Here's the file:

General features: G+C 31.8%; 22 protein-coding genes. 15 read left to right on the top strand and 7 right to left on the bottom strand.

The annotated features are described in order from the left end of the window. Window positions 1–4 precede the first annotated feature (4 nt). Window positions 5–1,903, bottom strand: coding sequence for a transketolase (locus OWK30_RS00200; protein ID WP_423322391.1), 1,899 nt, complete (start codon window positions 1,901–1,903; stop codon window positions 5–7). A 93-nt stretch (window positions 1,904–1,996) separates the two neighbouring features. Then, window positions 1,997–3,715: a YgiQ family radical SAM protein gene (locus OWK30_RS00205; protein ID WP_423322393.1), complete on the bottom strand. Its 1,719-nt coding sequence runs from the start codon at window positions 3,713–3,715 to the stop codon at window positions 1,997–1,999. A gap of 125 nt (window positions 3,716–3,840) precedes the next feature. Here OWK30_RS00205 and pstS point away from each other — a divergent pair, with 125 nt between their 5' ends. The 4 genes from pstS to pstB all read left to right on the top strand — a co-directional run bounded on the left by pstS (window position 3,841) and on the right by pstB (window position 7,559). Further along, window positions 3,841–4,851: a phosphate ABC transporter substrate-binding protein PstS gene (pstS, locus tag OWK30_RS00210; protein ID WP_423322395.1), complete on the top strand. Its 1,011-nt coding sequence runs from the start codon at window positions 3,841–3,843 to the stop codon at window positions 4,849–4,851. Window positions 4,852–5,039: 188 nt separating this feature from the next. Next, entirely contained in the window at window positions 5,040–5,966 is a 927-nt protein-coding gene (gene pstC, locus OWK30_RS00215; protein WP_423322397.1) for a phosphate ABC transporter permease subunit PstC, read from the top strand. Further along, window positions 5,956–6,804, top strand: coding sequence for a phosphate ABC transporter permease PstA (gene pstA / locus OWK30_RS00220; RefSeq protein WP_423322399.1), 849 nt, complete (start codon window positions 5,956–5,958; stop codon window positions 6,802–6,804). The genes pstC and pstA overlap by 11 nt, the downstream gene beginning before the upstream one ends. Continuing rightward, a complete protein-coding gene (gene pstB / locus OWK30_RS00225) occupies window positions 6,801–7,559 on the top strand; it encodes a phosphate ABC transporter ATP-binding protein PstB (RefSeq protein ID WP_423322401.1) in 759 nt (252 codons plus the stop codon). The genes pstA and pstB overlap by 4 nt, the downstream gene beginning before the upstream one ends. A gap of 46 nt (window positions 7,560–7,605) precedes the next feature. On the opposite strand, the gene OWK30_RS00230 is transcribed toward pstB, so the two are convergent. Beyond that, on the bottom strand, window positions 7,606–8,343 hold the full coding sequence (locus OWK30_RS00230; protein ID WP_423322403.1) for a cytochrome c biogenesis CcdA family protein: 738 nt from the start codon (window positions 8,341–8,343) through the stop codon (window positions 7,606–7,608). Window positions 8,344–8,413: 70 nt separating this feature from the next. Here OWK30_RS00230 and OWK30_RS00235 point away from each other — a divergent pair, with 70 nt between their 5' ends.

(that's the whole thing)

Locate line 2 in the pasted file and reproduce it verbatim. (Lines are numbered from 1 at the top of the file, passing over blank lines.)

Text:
The annotated features are described in order from the left end of the window. Window positions 1–4 precede the first annotated feature (4 nt). Window positions 5–1,903, bottom strand: coding sequence for a transketolase (locus OWK30_RS00200; protein ID WP_423322391.1), 1,899 nt, complete (start codon window positions 1,901–1,903; stop codon window positions 5–7). A 93-nt stretch (window positions 1,904–1,996) separates the two neighbouring features. Then, window positions 1,997–3,715: a YgiQ family radical SAM protein gene (locus OWK30_RS00205; protein ID WP_423322393.1), complete on the bottom strand. Its 1,719-nt coding sequence runs from the start codon at window positions 3,713–3,715 to the stop codon at window positions 1,997–1,999. A gap of 125 nt (window positions 3,716–3,840) precedes the next feature. Here OWK30_RS00205 and pstS point away from each other — a divergent pair, with 125 nt between their 5' ends. The 4 genes from pstS to pstB all read left to right on the top strand — a co-directional run bounded on the left by pstS (window position 3,841) and on the right by pstB (window position 7,559). Further along, window positions 3,841–4,851: a phosphate ABC transporter substrate-binding protein PstS gene (pstS, locus tag OWK30_RS00210; protein ID WP_423322395.1), complete on the top strand. Its 1,011-nt coding sequence runs from the start codon at window positions 3,841–3,843 to the stop codon at window positions 4,849–4,851. Window positions 4,852–5,039: 188 nt separating this feature from the next. Next, entirely contained in the window at window positions 5,040–5,966 is a 927-nt protein-coding gene (gene pstC, locus OWK30_RS00215; protein WP_423322397.1) for a phosphate ABC transporter permease subunit PstC, read from the top strand. Further along, window positions 5,956–6,804, top strand: coding sequence for a phosphate ABC transporter permease PstA (gene pstA / locus OWK30_RS00220; RefSeq protein WP_423322399.1), 849 nt, complete (start codon window positions 5,956–5,958; stop codon window positions 6,802–6,804). The genes pstC and pstA overlap by 11 nt, the downstream gene beginning before the upstream one ends. Continuing rightward, a complete protein-coding gene (gene pstB / locus OWK30_RS00225) occupies window positions 6,801–7,559 on the top strand; it encodes a phosphate ABC transporter ATP-binding protein PstB (RefSeq protein ID WP_423322401.1) in 759 nt (252 codons plus the stop codon). The genes pstA and pstB overlap by 4 nt, the downstream gene beginning before the upstream one ends. A gap of 46 nt (window positions 7,560–7,605) precedes the next feature. On the opposite strand, the gene OWK30_RS00230 is transcribed toward pstB, so the two are convergent. Beyond that, on the bottom strand, window positions 7,606–8,343 hold the full coding sequence (locus OWK30_RS00230; protein ID WP_423322403.1) for a cytochrome c biogenesis CcdA family protein: 738 nt from the start codon (window positions 8,341–8,343) through the stop codon (window positions 7,606–7,608). Window positions 8,344–8,413: 70 nt separating this feature from the next. Here OWK30_RS00230 and OWK30_RS00235 point away from each other — a divergent pair, with 70 nt between their 5' ends.